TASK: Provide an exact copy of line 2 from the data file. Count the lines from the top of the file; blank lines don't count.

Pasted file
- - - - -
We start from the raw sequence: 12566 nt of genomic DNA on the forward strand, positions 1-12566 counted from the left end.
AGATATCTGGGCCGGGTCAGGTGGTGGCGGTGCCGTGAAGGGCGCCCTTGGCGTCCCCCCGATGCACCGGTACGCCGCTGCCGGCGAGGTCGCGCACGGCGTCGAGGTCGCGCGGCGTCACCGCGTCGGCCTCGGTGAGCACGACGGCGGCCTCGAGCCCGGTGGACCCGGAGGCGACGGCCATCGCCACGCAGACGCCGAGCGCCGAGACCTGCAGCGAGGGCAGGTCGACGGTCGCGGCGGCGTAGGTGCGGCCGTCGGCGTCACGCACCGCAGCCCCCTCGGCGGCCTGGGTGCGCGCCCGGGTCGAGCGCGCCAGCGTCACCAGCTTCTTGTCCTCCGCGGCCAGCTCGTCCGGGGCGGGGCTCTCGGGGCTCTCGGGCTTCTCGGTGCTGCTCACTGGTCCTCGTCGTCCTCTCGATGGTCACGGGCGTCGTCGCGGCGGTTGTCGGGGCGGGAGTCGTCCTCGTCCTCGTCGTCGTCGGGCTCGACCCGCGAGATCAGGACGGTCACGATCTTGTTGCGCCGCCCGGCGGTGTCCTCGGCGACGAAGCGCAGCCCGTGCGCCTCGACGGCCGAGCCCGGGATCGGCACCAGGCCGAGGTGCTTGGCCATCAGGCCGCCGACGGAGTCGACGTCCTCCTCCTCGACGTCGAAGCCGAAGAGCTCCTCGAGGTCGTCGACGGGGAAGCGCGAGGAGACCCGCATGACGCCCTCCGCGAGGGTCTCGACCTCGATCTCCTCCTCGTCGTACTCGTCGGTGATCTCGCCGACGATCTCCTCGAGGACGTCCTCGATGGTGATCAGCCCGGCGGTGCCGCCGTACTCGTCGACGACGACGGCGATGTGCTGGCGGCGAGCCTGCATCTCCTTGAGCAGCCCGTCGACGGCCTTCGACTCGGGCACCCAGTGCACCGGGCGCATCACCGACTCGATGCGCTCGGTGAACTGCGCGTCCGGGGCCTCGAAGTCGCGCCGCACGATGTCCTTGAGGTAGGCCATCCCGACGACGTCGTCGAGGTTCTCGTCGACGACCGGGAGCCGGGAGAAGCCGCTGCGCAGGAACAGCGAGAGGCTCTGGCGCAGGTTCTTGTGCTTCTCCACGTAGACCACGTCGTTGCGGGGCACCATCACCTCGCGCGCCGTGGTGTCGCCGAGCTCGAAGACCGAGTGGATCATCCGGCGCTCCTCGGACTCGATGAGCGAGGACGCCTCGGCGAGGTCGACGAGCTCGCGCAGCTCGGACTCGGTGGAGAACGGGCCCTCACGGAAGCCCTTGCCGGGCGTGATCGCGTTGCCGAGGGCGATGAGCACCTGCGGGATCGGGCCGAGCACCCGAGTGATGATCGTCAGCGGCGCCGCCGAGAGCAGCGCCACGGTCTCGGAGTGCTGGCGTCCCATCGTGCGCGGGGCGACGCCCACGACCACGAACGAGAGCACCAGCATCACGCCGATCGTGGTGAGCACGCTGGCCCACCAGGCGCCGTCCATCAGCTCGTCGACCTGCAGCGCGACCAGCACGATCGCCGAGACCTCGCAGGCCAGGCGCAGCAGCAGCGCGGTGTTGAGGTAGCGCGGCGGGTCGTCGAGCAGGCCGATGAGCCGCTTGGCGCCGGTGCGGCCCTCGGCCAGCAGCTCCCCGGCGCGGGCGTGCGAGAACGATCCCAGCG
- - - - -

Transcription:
AGATATCTGGGCCGGGTCAGGTGGTGGCGGTGCCGTGAAGGGCGCCCTTGGCGTCCCCCCGATGCACCGGTACGCCGCTGCCGGCGAGGTCGCGCACGGCGTCGAGGTCGCGCGGCGTCACCGCGTCGGCCTCGGTGAGCACGACGGCGGCCTCGAGCCCGGTGGACCCGGAGGCGACGGCCATCGCCACGCAGACGCCGAGCGCCGAGACCTGCAGCGAGGGCAGGTCGACGGTCGCGGCGGCGTAGGTGCGGCCGTCGGCGTCACGCACCGCAGCCCCCTCGGCGGCCTGGGTGCGCGCCCGGGTCGAGCGCGCCAGCGTCACCAGCTTCTTGTCCTCCGCGGCCAGCTCGTCCGGGGCGGGGCTCTCGGGGCTCTCGGGCTTCTCGGTGCTGCTCACTGGTCCTCGTCGTCCTCTCGATGGTCACGGGCGTCGTCGCGGCGGTTGTCGGGGCGGGAGTCGTCCTCGTCCTCGTCGTCGTCGGGCTCGACCCGCGAGATCAGGACGGTCACGATCTTGTTGCGCCGCCCGGCGGTGTCCTCGGCGACGAAGCGCAGCCCGTGCGCCTCGACGGCCGAGCCCGGGATCGGCACCAGGCCGAGGTGCTTGGCCATCAGGCCGCCGACGGAGTCGACGTCCTCCTCCTCGACGTCGAAGCCGAAGAGCTCCTCGAGGTCGTCGACGGGGAAGCGCGAGGAGACCCGCATGACGCCCTCCGCGAGGGTCTCGACCTCGATCTCCTCCTCGTCGTACTCGTCGGTGATCTCGCCGACGATCTCCTCGAGGACGTCCTCGATGGTGATCAGCCCGGCGGTGCCGCCGTACTCGTCGACGACGACGGCGATGTGCTGGCGGCGAGCCTGCATCTCCTTGAGCAGCCCGTCGACGGCCTTCGACTCGGGCACCCAGTGCACCGGGCGCATCACCGACTCGATGCGCTCGGTGAACTGCGCGTCCGGGGCCTCGAAGTCGCGCCGCACGATGTCCTTGAGGTAGGCCATCCCGACGACGTCGTCGAGGTTCTCGTCGACGACCGGGAGCCGGGAGAAGCCGCTGCGCAGGAACAGCGAGAGGCTCTGGCGCAGGTTCTTGTGCTTCTCCACGTAGACCACGTCGTTGCGGGGCACCATCACCTCGCGCGCCGTGGTGTCGCCGAGCTCGAAGACCGAGTGGATCATCCGGCGCTCCTCGGACTCGATGAGCGAGGACGCCTCGGCGAGGTCGACGAGCTCGCGCAGCTCGGACTCGGTGGAGAACGGGCCCTCACGGAAGCCCTTGCCGGGCGTGATCGCGTTGCCGAGGGCGATGAGCACCTGCGGGATCGGGCCGAGCACCCGAGTGATGATCGTCAGCGGCGCCGCCGAGAGCAGCGCCACGGTCTCGGAGTGCTGGCGTCCCATCGTGCGCGGGGCGACGCCCACGACCACGAACGAGAGCACCAGCATCACGCCGATCGTGGTGAGCACGCTGGCCCACCAGGCGCCGTCCATCAGCTCGTCGACCTGCAGCGCGACCAGCACGATCGCCGAGACCTCGCAGGCCAGGCGCAGCAGCAGCGCGGTGTTGAGGTAGCGCGGCGGGTCGTCGAGCAGGCCGATGAGCCGCTTGGCGCCGGTGCGGCCCTCGGCCAGCAGCTCCCCGGCGCGGGCGTGCGAGAACGATCCCAGCG